By Patrick Day and Todd Martens, Los Angeles Times Staff Writers
We look back at the highlights of the path that took us from simple lights on a screen to a multimillion-dollar entertainment event.
Although it’s mistakenly credited as being the first video arcade game (“Computer Space” was released the year before), “Pong” is definitely the first to achieve mainstream success. Based on the real world game of table tennis, the success of “Pong” is largely credited to its simplicity -- two paddles batted a small “ball” back and forth. When the game was unveiled in a Sunnyvale, Calif., bar, word of mouth soon had people lined up outside the place each day, waiting for it to open. ()
It was released first in its native Japan, but was soon exported to the U.S., where it officially became an international phenomenon. Its success led to its introduction in places not normally associated with video games, including laundromats. Eventually, the game would bring in around $500 million for its Japanese owners, a sum that caused the U.S. entertainment industry to finally sit up and take notice of video games. (Glenn Koenig / LAT)
It received a lukewarm reaction when it was released in Japan, but its debut in the U.S. the following year was a resounding success. Finally, video games had their Mickey Mouse. The little yellow Pac-Man character soon broke out of his glowing maze and into Saturday morning cartoons, cereal boxes and even a hit pop song. The game also spawned a string of sequels and spin-offs, including the even-more-popular “Ms. Pac-Man.” (Jebb Harris / KRT)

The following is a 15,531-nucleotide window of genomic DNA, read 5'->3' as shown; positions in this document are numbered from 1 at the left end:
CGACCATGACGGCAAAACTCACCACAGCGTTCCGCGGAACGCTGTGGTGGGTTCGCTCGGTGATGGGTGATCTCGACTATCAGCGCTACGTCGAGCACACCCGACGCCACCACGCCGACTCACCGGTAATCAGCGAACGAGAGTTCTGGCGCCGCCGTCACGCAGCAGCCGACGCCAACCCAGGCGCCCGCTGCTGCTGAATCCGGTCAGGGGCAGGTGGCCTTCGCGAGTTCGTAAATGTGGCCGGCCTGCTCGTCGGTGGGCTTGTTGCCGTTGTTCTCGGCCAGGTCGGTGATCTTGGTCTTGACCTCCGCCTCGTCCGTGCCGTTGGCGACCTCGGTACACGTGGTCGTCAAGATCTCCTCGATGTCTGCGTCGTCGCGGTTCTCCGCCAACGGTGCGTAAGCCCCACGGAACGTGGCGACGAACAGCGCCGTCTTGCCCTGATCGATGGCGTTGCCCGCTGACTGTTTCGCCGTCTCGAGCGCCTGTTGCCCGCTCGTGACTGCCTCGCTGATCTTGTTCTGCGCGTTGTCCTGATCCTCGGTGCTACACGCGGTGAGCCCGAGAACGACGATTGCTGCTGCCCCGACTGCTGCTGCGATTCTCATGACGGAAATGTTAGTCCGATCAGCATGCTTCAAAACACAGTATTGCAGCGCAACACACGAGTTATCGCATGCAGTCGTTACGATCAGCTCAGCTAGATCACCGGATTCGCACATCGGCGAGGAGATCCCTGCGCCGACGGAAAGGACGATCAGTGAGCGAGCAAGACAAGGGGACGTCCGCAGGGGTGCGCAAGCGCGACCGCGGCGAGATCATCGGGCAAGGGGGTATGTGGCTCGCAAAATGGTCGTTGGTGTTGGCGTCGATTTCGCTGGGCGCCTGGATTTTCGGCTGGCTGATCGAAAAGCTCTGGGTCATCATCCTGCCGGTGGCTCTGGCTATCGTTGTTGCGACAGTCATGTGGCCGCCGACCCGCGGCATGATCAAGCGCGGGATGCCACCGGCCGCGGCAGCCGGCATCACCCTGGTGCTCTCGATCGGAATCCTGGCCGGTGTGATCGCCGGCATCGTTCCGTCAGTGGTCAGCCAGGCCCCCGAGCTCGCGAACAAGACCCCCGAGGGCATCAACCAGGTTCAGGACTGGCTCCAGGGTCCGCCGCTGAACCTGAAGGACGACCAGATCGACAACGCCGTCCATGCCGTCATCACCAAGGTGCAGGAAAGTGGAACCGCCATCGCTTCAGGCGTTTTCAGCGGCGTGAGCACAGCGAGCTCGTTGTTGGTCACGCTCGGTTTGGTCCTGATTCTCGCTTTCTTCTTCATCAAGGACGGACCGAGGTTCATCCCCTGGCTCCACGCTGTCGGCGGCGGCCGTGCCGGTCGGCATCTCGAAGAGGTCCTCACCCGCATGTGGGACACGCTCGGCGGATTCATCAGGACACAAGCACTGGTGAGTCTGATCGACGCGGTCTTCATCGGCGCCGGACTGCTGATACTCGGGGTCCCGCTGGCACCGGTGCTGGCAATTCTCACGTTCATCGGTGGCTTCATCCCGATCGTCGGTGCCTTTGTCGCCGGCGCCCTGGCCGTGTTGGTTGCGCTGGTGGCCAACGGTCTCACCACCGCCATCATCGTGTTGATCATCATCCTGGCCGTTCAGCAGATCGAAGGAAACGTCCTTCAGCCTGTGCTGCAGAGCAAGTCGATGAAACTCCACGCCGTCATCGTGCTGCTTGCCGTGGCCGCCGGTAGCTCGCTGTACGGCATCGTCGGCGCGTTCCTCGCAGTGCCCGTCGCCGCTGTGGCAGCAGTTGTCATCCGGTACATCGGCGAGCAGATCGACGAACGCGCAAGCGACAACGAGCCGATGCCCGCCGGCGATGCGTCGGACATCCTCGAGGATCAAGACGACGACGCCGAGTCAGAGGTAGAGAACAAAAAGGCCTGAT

Disney was the first Hollywood studio to jump on the video-game market with a feature film designed to cater to the tastes and interests of gamers. “Tron” took its main character inside a computer and featured ground-breaking computer-effects work. Unfortunately, the film (featuring David Warner) failed to catch on with audiences in its inital release, and the video game based on the film became a bigger financial success. “Tron,” however, has retained a cult following throughout the years, and Disney recently announced plans for a sequel, more than 20 years after the original. (Disney Enterprises, Inc.)
Remember “Radar Scope”? Nintendo would just assume most people forget. The “Space Invaders"-like shooter, developed in the late ‘70s, was one of the company’s first arcade offerings. A success in Japan, it failed to translate to American audiences. The company faced financial disaster for having manufactured thousands of unsold units.
Enter “Donkey Kong.” The game became the company’s first major U.S. success, and introduced audiences to who would eventually become the plumber-turned-hero Mario. Donkey Kong also saved the failure that was “Radar Scope,” with Nintendo converting the majority of “Radar Scope” machines to its suddenly wildly successful man vs. ape game, the arcade offering that established Nintendo’s brand in America. (Nintendo)